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Alston addresses digital broadcasting conference

The enormous benefits of digital broadcasting and datacasting will only be realised if the Australian industry commits itself to a substantial consumer education campaign, the Minister for Communications, Senator Richard Alston, said today.

Senator Alston told a digital conference in Sydney that the Government expects to make announcements within several months on a range of highly complex regulatory and policy issues surrounding the introduction of digital broadcasting and datacasting from 1 January 2001.

'It would be easy for Government and industry to concentrate on these technical and regulatory issues. But we must not lose sight of the interests of consumers,' Senator Alston said.

'Many consumers are no doubt scratching their heads, wondering - when will digital TV arrive? How much will it cost? How many plugs and outlets will I need in my living room?

'Digital TV must appeal to consumers if it is to succeed. The challenge for Government is to ensure that the policy framework does not constrain consumer opportunities.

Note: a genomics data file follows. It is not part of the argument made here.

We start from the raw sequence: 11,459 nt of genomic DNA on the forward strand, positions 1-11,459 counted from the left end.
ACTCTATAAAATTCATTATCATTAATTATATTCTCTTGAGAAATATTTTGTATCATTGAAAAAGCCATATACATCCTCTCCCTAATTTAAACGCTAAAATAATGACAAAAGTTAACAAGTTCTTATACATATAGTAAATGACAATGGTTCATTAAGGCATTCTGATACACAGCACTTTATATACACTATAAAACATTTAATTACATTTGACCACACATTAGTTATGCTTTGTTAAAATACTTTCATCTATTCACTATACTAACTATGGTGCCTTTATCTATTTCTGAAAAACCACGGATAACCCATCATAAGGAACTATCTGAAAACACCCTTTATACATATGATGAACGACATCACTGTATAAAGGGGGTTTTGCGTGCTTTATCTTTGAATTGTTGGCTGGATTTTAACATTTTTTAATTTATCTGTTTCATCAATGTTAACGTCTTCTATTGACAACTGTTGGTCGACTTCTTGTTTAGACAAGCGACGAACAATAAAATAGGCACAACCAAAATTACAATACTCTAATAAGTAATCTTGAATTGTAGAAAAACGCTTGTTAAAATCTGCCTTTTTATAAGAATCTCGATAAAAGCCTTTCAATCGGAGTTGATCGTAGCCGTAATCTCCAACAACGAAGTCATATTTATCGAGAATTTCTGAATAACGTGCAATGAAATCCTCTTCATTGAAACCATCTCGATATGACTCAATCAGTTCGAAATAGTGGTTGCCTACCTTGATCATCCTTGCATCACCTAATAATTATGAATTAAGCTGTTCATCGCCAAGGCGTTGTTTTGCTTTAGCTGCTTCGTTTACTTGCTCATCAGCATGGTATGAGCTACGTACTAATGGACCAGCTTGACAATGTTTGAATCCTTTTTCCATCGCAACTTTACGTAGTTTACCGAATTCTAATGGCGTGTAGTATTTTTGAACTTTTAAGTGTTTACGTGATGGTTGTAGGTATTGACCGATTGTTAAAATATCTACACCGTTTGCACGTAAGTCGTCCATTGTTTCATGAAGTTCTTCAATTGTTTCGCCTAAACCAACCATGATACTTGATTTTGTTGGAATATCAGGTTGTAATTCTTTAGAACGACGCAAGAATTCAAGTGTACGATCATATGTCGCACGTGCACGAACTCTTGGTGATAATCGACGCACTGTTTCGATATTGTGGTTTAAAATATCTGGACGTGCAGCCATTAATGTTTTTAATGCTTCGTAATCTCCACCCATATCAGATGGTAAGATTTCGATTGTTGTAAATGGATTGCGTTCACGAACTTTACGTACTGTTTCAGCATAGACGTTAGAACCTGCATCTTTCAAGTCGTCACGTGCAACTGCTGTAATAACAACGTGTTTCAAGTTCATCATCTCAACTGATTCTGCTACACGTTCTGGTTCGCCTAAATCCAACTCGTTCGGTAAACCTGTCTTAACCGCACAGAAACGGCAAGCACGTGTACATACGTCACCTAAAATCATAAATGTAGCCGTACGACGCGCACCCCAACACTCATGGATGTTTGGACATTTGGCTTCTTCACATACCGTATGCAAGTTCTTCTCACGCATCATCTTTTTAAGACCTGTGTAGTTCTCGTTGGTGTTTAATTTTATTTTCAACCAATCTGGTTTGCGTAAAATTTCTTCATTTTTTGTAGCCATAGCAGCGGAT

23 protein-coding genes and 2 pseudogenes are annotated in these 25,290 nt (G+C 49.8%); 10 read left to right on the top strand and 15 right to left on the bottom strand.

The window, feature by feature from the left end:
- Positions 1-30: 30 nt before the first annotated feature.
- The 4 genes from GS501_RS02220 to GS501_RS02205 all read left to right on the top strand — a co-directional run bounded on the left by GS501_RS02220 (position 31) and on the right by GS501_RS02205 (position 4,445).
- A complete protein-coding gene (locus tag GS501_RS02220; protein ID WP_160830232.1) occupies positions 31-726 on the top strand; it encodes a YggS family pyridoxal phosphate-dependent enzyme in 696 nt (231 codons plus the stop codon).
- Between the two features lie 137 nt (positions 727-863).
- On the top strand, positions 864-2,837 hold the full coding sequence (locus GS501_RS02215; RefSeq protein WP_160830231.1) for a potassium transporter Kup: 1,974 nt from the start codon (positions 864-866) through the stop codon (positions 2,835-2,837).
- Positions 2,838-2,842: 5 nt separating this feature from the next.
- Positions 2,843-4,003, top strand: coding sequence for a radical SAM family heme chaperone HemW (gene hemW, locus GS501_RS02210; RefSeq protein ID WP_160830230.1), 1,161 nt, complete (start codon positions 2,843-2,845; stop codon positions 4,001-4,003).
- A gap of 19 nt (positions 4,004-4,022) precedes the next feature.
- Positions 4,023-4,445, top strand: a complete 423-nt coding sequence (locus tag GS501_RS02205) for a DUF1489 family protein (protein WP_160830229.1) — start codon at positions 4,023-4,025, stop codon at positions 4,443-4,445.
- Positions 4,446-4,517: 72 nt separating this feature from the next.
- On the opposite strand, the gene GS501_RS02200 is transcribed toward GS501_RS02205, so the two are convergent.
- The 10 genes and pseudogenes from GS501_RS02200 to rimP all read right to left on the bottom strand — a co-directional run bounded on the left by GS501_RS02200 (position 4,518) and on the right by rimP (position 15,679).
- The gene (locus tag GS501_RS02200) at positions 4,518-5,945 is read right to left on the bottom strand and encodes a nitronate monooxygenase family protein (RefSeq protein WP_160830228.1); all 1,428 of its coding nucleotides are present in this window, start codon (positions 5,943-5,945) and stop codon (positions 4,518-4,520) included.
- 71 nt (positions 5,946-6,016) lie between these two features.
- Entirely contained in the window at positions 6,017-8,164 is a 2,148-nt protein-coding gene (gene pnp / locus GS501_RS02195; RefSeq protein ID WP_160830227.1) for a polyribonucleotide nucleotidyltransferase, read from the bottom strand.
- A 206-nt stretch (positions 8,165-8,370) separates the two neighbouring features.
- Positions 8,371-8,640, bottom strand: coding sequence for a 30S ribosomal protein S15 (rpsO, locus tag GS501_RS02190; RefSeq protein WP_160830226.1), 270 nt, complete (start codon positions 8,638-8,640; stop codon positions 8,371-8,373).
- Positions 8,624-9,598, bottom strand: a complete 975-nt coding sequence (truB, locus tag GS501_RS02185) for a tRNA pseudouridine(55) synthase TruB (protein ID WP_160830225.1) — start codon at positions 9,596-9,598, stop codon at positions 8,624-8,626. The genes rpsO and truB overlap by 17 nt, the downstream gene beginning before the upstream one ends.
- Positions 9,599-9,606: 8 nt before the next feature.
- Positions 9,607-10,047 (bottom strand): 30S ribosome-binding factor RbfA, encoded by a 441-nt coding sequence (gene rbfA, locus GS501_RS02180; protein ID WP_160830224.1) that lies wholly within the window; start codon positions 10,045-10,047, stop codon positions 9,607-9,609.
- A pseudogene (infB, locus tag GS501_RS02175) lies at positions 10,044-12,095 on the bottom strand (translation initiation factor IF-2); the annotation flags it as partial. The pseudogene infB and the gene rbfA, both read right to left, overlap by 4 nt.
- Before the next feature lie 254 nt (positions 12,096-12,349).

'But the industry faces a greater challenge. It must give ordinary Australians a compelling reason to go out and spend several thousand dollars on a new television set or several hundred dollars on a new set top box.

'The industry has to do nothing less than fundamentally change consumer behaviour. Consumer education will be crucial in encouraging the take-up of new digital products. Clear and accurate information about products and services will be necessary, especially considering the complexities of digital broadcasting.

'Receivers that are convenient to use and reasonably priced, and the provision of services that appeal to consumers will be essential. The Government acknowledges the industry's work in this area, through the Digital Broadcasting Industry Coordinating Group.

'If the industry gets this right, it will drive a breakthrough in the take up of enhanced services to the home. Rather than a small minority of the population being able to access advanced information services from their home, it will become commonplace. It will become the norm for people to have a device in their home which not only gives them better, clearer television than today, but also gives them access to information services and potentially enables them to transact.

'If that happens, then we will see a fundamental change in the way that Australians entertain themselves, inform themselves, and go about the necessary business in their daily lives.'

19 August 1999

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